Dina Merrill, actress and heiress to two wealthy families, died on Monday at her home in East Hampton, N.Y. The former actress was 93. Merrill, born Nedenia Marjorie Hutton, spent the summers of her childhood at her family’s famous estate, Mar-a-Lago.
Ted Hartley, Merrill’s husband, confirmed her death and reported that Merrill was suffering from Lewy Body dementia.
Here’s what you need to know about Merrill:
1. Merrill Had a Career as an Actress
After dropping out of George Washington University, Merrill enrolled at the American Academy of Dramatic Arts. She apprenticed in summer stock in the early 1940’s, before reaching the Broadway boards with “The Mermaids Singing” (1945), according to IMDb. After nearly a decade of roles in the theater, and taking time off to raise two children, Merrill made her film debut in “Desk Set” (1957) with Spencer Tracy and Katharine Hepburn.
Merrill starred opposite Elizabeth Taylor in “Butterfield 8″(1960) and was in “The Courtship of Eddie’s Father”(1963). She played Burt Lancaster’s socialite wife in “The Young Savages” (1961). Merill also starred with Tony Curtis in “Operation Petticoat” (1959).
Later in her career, Merill had TV roles on Bonanza, The Love Boat, Murder She Wrote, The Nanny, Roseanne, and Vengeance Unlimited, according to IMDb.
Merrill starred with Christian Slater in “Twisted” (1986) and was in “Caddyshack II” (1988) with Chevy Chase and Dan Aykroyd. In 1990, she had a role in “Fear”, which also starred Ally Sheedy, Lauren Hutton and Michael O’Keefe. In 1991, she was in the James Spader and John Cusack flim “True Colors”.
2. Merrill’s Family Was Wealthy & Built Mar-a-Lago
Merrill was the daughter of financier E.F. Hutton, the founder of the Wall Street firm by the same name, and heiress Marjorie Merriweather Post of the Post cereal fortune. Post inherited $250 million in 1914 and at one time was the richest woman in the U.S., according to Variety.
In the early 1920’s, Post wanted to build a home in Palm Beach, because she felt a larger home would better suit her entertaining needs, according to Biography. She ended up choosing 17 acres between the Atlantic Ocean and Lake Worth, a setting that inspired the name Mar-a-Lago, Spanish for “sea to lake.”
Construction on Mar-a-Lago began in 1924. In the end, 600 workers built the 58 bedroom and 33 bathroom estate. The house featured antique Spanish tiles, stones from Italy, a 75-foot tower, golden bathroom fixtures and a dinning room that was a copy of part of Rome’s Chigi Palace, according to Biography. Mar-a-Lago was completed in 1927.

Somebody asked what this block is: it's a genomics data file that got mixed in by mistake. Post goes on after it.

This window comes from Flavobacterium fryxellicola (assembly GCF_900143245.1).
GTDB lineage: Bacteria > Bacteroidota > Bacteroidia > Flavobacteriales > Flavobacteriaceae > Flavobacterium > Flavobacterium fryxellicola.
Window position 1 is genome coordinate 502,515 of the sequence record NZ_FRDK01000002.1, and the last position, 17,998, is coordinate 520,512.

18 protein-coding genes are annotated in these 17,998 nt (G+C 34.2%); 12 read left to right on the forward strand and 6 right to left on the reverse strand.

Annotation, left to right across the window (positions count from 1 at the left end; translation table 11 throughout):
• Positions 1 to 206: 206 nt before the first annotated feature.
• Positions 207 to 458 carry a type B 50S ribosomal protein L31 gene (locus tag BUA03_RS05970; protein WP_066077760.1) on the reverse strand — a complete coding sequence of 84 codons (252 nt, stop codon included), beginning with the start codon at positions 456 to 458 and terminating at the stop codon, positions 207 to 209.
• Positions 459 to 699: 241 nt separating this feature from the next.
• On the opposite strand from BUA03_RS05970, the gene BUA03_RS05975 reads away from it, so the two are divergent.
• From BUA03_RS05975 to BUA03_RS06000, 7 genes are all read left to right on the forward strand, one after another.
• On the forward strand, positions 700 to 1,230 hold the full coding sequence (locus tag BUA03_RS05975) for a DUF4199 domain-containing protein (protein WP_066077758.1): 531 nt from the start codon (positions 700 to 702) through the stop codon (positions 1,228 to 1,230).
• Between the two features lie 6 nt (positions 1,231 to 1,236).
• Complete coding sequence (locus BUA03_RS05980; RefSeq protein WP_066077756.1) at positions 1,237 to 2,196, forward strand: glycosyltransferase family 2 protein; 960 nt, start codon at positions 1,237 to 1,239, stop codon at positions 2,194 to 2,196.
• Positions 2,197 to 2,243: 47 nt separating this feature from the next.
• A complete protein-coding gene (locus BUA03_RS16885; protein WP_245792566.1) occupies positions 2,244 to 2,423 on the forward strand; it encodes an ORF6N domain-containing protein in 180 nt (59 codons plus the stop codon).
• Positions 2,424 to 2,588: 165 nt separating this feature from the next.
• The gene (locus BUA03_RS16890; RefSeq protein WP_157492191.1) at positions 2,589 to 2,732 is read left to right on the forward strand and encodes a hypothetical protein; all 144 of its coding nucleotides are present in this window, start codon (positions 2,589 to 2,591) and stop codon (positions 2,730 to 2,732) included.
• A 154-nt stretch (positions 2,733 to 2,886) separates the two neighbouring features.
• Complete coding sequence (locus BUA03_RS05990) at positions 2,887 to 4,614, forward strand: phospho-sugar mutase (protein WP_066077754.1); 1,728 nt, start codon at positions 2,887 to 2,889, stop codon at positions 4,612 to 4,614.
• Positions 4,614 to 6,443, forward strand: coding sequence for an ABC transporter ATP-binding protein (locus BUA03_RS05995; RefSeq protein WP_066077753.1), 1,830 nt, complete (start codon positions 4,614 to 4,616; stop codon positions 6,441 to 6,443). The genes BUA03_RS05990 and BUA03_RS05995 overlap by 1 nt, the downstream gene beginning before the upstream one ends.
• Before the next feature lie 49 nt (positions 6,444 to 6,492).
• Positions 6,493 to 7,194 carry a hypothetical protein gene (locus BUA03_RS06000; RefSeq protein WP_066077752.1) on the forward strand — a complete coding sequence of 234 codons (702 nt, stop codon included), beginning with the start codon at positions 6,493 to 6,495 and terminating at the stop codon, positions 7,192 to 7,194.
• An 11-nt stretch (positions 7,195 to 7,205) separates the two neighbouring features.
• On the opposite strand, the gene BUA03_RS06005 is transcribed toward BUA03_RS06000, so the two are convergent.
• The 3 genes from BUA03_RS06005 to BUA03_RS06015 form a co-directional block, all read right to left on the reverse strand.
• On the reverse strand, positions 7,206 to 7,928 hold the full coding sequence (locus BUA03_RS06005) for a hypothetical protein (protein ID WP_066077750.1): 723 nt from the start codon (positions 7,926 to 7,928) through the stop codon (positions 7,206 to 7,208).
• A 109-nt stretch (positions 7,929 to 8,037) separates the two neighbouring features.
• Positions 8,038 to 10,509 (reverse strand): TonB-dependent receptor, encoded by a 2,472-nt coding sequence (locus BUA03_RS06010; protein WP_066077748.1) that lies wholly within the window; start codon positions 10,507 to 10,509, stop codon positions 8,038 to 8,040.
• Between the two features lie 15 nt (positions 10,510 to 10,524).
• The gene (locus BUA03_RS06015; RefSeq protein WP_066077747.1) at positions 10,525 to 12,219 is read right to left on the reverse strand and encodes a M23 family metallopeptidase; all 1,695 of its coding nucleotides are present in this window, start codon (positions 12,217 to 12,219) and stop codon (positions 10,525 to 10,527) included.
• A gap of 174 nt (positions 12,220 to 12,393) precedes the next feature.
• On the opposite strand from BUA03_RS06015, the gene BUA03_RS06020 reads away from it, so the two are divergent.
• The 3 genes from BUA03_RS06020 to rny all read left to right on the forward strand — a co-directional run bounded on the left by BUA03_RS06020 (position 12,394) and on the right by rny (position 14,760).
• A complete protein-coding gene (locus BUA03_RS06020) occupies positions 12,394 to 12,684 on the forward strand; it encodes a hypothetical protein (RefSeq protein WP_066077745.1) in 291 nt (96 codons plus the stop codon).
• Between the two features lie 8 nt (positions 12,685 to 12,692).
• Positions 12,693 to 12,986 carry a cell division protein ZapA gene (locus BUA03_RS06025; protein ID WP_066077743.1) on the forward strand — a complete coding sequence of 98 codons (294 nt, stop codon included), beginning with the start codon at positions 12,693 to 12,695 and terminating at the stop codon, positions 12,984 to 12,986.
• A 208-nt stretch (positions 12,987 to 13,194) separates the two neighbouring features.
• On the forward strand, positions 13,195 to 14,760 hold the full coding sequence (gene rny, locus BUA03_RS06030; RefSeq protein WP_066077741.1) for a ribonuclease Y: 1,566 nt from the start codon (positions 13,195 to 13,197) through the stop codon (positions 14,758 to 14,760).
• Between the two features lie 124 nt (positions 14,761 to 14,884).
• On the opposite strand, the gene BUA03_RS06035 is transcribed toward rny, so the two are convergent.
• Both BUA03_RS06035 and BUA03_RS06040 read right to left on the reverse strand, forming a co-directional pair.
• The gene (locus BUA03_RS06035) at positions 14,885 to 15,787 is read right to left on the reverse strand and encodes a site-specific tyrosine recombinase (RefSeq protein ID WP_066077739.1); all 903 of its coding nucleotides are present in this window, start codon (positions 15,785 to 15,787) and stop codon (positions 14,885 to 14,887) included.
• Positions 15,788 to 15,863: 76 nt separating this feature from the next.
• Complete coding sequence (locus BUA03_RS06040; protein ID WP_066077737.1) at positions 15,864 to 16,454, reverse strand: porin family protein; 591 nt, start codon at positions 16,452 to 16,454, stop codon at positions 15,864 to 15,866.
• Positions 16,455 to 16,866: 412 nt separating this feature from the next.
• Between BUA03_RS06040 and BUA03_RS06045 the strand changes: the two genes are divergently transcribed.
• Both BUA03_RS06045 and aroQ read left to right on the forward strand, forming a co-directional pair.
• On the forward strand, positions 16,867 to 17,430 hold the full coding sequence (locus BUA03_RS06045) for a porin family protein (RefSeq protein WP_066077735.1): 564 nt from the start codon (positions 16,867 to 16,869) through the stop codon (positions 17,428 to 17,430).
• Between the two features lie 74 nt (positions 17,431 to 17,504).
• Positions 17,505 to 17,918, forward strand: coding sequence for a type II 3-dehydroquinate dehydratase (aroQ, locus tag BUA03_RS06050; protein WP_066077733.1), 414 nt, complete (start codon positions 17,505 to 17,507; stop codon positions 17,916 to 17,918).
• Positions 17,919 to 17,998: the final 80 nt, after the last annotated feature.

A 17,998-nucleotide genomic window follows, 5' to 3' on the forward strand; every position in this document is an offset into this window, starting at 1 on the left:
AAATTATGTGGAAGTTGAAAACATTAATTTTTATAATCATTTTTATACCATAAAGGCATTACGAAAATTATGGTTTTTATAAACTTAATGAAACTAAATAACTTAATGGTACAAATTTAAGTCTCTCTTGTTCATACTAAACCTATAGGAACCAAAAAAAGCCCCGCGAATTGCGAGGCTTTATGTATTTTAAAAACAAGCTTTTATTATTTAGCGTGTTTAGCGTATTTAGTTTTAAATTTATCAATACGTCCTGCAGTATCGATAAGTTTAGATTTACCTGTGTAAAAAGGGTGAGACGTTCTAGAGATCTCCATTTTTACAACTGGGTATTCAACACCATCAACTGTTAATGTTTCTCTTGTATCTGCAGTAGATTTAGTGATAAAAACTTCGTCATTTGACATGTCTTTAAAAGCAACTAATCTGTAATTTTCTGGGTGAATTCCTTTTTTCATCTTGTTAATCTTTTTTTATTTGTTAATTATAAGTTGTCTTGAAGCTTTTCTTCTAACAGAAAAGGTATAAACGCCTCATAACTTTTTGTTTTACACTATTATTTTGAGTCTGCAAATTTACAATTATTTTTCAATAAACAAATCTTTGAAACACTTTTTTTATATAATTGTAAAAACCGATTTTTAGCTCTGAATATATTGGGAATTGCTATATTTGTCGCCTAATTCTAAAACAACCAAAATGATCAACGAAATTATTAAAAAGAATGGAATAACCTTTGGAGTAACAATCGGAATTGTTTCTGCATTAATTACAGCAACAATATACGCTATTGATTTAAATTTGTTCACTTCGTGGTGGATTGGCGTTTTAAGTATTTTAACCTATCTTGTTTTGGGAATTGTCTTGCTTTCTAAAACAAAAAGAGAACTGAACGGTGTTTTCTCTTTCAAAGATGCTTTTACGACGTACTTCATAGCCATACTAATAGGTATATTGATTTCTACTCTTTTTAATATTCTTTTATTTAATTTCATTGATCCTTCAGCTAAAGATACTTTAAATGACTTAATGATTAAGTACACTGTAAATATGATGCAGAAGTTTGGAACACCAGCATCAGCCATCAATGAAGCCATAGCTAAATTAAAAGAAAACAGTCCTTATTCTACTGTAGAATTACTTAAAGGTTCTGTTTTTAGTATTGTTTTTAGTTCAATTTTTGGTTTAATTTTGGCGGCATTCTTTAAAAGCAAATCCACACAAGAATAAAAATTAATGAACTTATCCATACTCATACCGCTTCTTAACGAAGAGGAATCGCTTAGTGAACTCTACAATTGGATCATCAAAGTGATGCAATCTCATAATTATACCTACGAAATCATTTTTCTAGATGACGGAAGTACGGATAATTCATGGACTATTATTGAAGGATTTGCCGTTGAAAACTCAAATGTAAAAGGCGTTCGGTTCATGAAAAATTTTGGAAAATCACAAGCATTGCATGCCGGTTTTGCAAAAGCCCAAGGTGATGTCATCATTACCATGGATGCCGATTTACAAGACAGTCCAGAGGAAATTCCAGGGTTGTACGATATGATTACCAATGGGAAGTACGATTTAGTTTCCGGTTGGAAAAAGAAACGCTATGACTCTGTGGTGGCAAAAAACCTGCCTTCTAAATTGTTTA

In 1929, Post brought in the Ringling Bros. circus to put on a show for her guests and also to raise money for charity. On another occasion, she arranged for the cast of a Broadway show to dazzle her guests.
In 1932, after the kidnapping and murder of Charles Lindbergh’s son, Post had iron bars placed on the windows of Merrill’s suite, and later hired Pinkerton detectives to protect her, according to Biography.
Donald Trump purchased Mar-a-Lago from the Post Foundation in 1985, for $8 million.
3. Merrill Was a Philanthropist
Some of Merrill’s philanthropic pursuits include the Juvenile Diabetes Foundation, the New York Mission Society and director of the Paley Media Center.
The Juvenile Diabetes Research Foundation (JDRF) is a major charitable organization dedicated to funding type 1 diabetes research. JDRF’s stated vision is “a world without type 1 diabetes.” After her son David, who had diabetes, died in a boating accident at age 23 in 1973, Merrill created a yearly award for scientific excellence in his name, according to The New York Times.
The Paley Media Center is committed to the idea that many television and radio programs are significant works that should be preserved. The Paley Center comprises mostly screening rooms, including two full-sized theaters. Nearly 160,000 television shows, commercials and radio programs are available at the Paley Center’s library.
The New York City Mission Society operates a variety of programs that help break the cycle of poverty for some of New York’s most under served children, youth and families.
Merrill was vice chairwoman of the Republican Pro-Choice Coalition, an advocate on women’s health issues.
4. Merrrill Married a Wealthy Heir & an Oscar-Winning Actor
Merrill’s first husband was Stanley M. Rumbough Jr., an heir to the Colgate-Palmolive toothpaste fortune. They married in 1946 and had three children, one of whom, David Post Rumbough, passed before her. The couple divorced in 1966.
Later that year, Merrill married Oscar-winning actor Cliff Robertson. Merrill and Robertson starred together as guest villains on Batman. The also starred together in “The Sunshine Patriot”(1968). They were divorced in 1989. Robertson died in 2011.
5. Merrill Is Survived By Husband Ted Hartley
Merrill married Ted Hartley, a former actor, in 1989. Hartely’s most famous work was in the Clint Eastwood western, “High Plains Drifter” (1973). He was also in “Race to Witch Mountain” with The Rock in 2009.
Together they created RKO Pictures, an entity that owns the copyright to the films of the RKO Radio Pictures movie studio.
Merrill and Hartley created the Hartley Merrill International Screenwriting Prize, for which they received a special prize at the Hamptons Film Festival in 1998, for their support of screen writers in developing nations.
Merrill is also survived by her daughter, Nedenia Colgate Rumbough, and a son, Stanley Rumbough III, from her marriage to Rumbough.